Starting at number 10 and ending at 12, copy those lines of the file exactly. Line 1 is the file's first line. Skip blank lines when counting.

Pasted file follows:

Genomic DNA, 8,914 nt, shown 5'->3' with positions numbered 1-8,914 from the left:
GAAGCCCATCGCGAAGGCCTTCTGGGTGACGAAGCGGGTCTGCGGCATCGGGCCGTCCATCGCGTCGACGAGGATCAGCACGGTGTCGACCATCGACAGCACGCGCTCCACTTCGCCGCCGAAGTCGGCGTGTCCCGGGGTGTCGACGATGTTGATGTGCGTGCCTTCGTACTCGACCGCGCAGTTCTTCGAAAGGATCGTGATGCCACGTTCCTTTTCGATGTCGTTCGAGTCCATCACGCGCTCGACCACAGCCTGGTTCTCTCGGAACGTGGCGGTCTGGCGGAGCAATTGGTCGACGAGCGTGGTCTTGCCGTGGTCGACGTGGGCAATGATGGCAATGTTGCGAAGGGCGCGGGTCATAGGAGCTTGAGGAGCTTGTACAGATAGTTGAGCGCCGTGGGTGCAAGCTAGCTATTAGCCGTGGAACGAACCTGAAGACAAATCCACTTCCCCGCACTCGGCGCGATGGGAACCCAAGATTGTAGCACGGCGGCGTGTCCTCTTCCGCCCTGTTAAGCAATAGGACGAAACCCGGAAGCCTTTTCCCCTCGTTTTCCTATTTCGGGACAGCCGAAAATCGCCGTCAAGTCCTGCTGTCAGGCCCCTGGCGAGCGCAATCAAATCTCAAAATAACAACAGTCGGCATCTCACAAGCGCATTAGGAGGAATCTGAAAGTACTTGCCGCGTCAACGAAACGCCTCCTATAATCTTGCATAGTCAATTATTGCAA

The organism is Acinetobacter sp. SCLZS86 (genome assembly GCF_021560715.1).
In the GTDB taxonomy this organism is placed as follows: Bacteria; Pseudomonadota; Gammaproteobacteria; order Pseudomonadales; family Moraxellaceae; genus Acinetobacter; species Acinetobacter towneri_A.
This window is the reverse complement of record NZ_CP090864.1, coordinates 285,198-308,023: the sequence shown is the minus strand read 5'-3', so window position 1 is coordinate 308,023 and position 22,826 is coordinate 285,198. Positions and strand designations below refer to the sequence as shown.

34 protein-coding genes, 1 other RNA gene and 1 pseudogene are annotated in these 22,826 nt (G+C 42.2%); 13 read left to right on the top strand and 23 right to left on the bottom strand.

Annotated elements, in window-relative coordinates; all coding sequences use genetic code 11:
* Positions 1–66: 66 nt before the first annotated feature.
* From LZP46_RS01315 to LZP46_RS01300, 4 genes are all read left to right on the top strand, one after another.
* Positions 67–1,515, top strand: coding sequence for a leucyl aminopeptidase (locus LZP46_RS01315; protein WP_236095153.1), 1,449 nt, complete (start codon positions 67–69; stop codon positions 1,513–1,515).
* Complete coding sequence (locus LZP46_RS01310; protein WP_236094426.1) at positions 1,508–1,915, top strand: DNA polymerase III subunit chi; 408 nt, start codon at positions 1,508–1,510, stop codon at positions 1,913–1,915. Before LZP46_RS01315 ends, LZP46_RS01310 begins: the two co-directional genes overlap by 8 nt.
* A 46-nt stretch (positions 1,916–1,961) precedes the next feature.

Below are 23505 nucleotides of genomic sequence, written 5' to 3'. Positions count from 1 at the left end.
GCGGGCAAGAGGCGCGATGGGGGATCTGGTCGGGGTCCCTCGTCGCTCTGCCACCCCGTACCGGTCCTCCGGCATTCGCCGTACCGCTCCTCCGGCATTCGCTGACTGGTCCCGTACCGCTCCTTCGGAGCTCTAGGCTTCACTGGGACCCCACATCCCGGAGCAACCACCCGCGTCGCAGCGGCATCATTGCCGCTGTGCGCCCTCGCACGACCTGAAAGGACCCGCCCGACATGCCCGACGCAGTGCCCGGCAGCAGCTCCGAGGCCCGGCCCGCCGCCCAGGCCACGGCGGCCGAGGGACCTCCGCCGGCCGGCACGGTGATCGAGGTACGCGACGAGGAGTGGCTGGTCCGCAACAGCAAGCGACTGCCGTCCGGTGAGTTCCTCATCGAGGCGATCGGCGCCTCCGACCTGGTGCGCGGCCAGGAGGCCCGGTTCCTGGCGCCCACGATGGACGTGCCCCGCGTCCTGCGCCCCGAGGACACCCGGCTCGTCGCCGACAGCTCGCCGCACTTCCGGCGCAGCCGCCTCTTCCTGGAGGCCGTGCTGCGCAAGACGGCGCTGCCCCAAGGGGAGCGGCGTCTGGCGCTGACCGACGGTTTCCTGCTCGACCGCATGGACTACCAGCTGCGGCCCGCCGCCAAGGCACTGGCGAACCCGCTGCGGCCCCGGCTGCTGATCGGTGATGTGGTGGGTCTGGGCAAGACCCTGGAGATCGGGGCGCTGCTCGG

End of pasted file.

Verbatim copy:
* Positions 67–1,515, top strand: coding sequence for a leucyl aminopeptidase (locus LZP46_RS01315; protein WP_236095153.1), 1,449 nt, complete (start codon positions 67–69; stop codon positions 1,513–1,515).
* Complete coding sequence (locus LZP46_RS01310; protein WP_236094426.1) at positions 1,508–1,915, top strand: DNA polymerase III subunit chi; 408 nt, start codon at positions 1,508–1,510, stop codon at positions 1,913–1,915. Before LZP46_RS01315 ends, LZP46_RS01310 begins: the two co-directional genes overlap by 8 nt.
* A 46-nt stretch (positions 1,916–1,961) precedes the next feature.